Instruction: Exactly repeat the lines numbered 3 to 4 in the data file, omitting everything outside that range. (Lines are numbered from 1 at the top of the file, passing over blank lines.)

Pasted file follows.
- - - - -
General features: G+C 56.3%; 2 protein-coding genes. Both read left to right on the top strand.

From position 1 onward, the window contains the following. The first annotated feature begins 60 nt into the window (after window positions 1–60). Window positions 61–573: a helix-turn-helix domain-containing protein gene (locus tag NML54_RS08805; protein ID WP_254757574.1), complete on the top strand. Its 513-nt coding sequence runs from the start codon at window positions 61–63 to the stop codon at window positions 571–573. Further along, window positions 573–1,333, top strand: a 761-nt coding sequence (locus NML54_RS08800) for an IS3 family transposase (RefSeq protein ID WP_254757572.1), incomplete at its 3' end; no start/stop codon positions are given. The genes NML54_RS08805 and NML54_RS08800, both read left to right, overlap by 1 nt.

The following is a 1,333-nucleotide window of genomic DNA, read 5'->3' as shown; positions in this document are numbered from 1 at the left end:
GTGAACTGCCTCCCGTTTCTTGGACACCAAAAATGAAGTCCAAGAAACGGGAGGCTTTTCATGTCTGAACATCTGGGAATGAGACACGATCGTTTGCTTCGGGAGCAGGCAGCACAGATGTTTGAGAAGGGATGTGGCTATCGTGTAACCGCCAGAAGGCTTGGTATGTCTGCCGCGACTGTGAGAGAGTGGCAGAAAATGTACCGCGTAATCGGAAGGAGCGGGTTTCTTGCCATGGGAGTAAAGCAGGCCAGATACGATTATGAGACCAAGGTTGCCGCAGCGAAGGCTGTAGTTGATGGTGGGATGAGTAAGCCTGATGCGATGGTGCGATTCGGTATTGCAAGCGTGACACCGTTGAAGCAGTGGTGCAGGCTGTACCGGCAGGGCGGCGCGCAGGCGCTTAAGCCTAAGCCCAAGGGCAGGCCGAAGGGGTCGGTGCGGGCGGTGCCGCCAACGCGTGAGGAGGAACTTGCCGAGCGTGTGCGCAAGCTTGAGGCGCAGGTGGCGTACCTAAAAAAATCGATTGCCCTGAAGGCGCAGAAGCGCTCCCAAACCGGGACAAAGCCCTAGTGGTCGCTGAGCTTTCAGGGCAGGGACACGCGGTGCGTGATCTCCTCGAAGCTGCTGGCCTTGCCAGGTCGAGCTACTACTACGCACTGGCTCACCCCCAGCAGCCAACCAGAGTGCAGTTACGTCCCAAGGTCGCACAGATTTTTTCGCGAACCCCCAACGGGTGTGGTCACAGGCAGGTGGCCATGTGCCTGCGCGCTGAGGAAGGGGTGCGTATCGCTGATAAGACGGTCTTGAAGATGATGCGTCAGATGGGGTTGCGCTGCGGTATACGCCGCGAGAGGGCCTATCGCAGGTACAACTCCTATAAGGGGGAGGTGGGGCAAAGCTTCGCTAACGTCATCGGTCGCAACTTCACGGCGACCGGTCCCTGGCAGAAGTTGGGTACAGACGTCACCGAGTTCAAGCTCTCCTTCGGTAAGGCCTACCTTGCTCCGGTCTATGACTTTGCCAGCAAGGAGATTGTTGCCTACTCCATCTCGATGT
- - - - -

The following is a 1,333-nucleotide window of genomic DNA, read 5'->3' as shown; positions in this document are numbered from 1 at the left end:
GTGAACTGCCTCCCGTTTCTTGGACACCAAAAATGAAGTCCAAGAAACGGGAGGCTTTTCATGTCTGAACATCTGGGAATGAGACACGATCGTTTGCTTCGGGAGCAGGCAGCACAGATGTTTGAGAAGGGATGTGGCTATCGTGTAACCGCCAGAAGGCTTGGTATGTCTGCCGCGACTGTGAGAGAGTGGCAGAAAATGTACCGCGTAATCGGAAGGAGCGGGTTTCTTGCCATGGGAGTAAAGCAGGCCAGATACGATTATGAGACCAAGGTTGCCGCAGCGAAGGCTGTAGTTGATGGTGGGATGAGTAAGCCTGATGCGATGGTGCGATTCGGTATTGCAAGCGTGACACCGTTGAAGCAGTGGTGCAGGCTGTACCGGCAGGGCGGCGCGCAGGCGCTTAAGCCTAAGCCCAAGGGCAGGCCGAAGGGGTCGGTGCGGGCGGTGCCGCCAACGCGTGAGGAGGAACTTGCCGAGCGTGTGCGCAAGCTTGAGGCGCAGGTGGCGTACCTAAAAAAATCGATTGCCCTGAAGGCGCAGAAGCGCTCCCAAACCGGGACAAAGCCCTAGTGGTCGCTGAGCTTTCAGGGCAGGGACACGCGGTGCGTGATCTCCTCGAAGCTGCTGGCCTTGCCAGGTCGAGCTACTACTACGCACTGGCTCACCCCCAGCAGCCAACCAGAGTGCAGTTACGTCCCAAGGTCGCACAGATTTTTTCGCGAACCCCCAACGGGTGTGGTCACAGGCAGGTGGCCATGTGCCTGCGCGCTGAGGAAGGGGTGCGTATCGCTGATAAGACGGTCTTGAAGATGATGCGTCAGATGGGGTTGCGCTGCGGTATACGCCGCGAGAGGGCCTATCGCAGGTACAACTCCTATAAGGGGGAGGTGGGGCAAAGCTTCGCTAACGTCATCGGTCGCAACTTCACGGCGACCGGTCCCTGGCAGAAGTTGGGTACAGACGTCACCGAGTTCAAGCTCTCCTTCGGTAAGGCCTACCTTGCTCCGGTCTATGACTTTGCCAGCAAGGAGATTGTTGCCTACTCCATCTCGATGT